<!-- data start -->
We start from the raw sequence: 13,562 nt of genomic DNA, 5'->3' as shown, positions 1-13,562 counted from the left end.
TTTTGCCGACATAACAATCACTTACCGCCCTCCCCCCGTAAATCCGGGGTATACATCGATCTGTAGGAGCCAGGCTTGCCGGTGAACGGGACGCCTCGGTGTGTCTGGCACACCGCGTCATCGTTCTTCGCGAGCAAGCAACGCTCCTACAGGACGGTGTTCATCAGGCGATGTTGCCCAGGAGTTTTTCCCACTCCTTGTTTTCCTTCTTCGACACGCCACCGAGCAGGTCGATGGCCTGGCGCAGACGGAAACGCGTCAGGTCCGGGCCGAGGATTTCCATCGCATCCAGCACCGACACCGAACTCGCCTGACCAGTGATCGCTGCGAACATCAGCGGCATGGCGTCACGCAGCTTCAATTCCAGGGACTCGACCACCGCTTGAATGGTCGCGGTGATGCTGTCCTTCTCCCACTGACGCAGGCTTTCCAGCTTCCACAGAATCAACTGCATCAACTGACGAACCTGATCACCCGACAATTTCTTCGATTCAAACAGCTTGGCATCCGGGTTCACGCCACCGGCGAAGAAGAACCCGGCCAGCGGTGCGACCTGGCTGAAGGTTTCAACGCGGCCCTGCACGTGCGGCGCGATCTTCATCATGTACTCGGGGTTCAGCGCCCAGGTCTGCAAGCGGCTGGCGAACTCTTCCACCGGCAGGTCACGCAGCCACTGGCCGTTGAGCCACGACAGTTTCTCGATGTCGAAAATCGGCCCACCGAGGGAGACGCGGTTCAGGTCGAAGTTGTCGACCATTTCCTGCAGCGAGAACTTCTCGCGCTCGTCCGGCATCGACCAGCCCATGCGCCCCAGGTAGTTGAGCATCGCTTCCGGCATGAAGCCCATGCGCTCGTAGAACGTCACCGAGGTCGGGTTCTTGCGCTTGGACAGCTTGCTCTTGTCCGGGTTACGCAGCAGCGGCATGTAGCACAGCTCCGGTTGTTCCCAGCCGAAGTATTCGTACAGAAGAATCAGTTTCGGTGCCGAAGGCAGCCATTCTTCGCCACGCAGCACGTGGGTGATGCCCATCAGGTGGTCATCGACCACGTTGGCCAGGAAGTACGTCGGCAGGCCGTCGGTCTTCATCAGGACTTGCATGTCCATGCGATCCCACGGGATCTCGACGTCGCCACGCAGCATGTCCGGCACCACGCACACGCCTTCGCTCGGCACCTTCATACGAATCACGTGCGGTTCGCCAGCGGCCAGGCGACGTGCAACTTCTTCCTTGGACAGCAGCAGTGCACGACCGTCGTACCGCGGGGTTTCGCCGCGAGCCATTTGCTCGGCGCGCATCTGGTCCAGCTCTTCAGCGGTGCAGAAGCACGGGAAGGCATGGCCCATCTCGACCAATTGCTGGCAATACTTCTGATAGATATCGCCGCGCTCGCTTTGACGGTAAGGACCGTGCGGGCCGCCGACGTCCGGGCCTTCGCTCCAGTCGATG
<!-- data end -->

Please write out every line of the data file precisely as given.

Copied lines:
We start from the raw sequence: 13,562 nt of genomic DNA, 5'->3' as shown, positions 1-13,562 counted from the left end.
TTTTGCCGACATAACAATCACTTACCGCCCTCCCCCCGTAAATCCGGGGTATACATCGATCTGTAGGAGCCAGGCTTGCCGGTGAACGGGACGCCTCGGTGTGTCTGGCACACCGCGTCATCGTTCTTCGCGAGCAAGCAACGCTCCTACAGGACGGTGTTCATCAGGCGATGTTGCCCAGGAGTTTTTCCCACTCCTTGTTTTCCTTCTTCGACACGCCACCGAGCAGGTCGATGGCCTGGCGCAGACGGAAACGCGTCAGGTCCGGGCCGAGGATTTCCATCGCATCCAGCACCGACACCGAACTCGCCTGACCAGTGATCGCTGCGAACATCAGCGGCATGGCGTCACGCAGCTTCAATTCCAGGGACTCGACCACCGCTTGAATGGTCGCGGTGATGCTGTCCTTCTCCCACTGACGCAGGCTTTCCAGCTTCCACAGAATCAACTGCATCAACTGACGAACCTGATCACCCGACAATTTCTTCGATTCAAACAGCTTGGCATCCGGGTTCACGCCACCGGCGAAGAAGAACCCGGCCAGCGGTGCGACCTGGCTGAAGGTTTCAACGCGGCCCTGCACGTGCGGCGCGATCTTCATCATGTACTCGGGGTTCAGCGCCCAGGTCTGCAAGCGGCTGGCGAACTCTTCCACCGGCAGGTCACGCAGCCACTGGCCGTTGAGCCACGACAGTTTCTCGATGTCGAAAATCGGCCCACCGAGGGAGACGCGGTTCAGGTCGAAGTTGTCGACCATTTCCTGCAGCGAGAACTTCTCGCGCTCGTCCGGCATCGACCAGCCCATGCGCCCCAGGTAGTTGAGCATCGCTTCCGGCATGAAGCCCATGCGCTCGTAGAACGTCACCGAGGTCGGGTTCTTGCGCTTGGACAGCTTGCTCTTGTCCGGGTTACGCAGCAGCGGCATGTAGCACAGCTCCGGTTGTTCCCAGCCGAAGTATTCGTACAGAAGAATCAGTTTCGGTGCCGAAGGCAGCCATTCTTCGCCACGCAGCACGTGGGTGATGCCCATCAGGTGGTCATCGACCACGTTGGCCAGGAAGTACGTCGGCAGGCCGTCGGTCTTCATCAGGACTTGCATGTCCATGCGATCCCACGGGATCTCGACGTCGCCACGCAGCATGTCCGGCACCACGCACACGCCTTCGCTCGGCACCTTCATACGAATCACGTGCGGTTCGCCAGCGGCCAGGCGACGTGCAACTTCTTCCTTGGACAGCAGCAGTGCACGACCGTCGTACCGCGGGGTTTCGCCGCGAGCCATTTGCTCGGCGCGCATCTGGTCCAGCTCTTCAGCGGTGCAGAAGCACGGGAAGGCATGGCCCATCTCGACCAATTGCTGGCAATACTTCTGATAGATATCGCCGCGCTCGCTTTGACGGTAAGGACCGTGCGGGCCGCCGACGTCCGGGCCTTCGCTCCAGTCGATG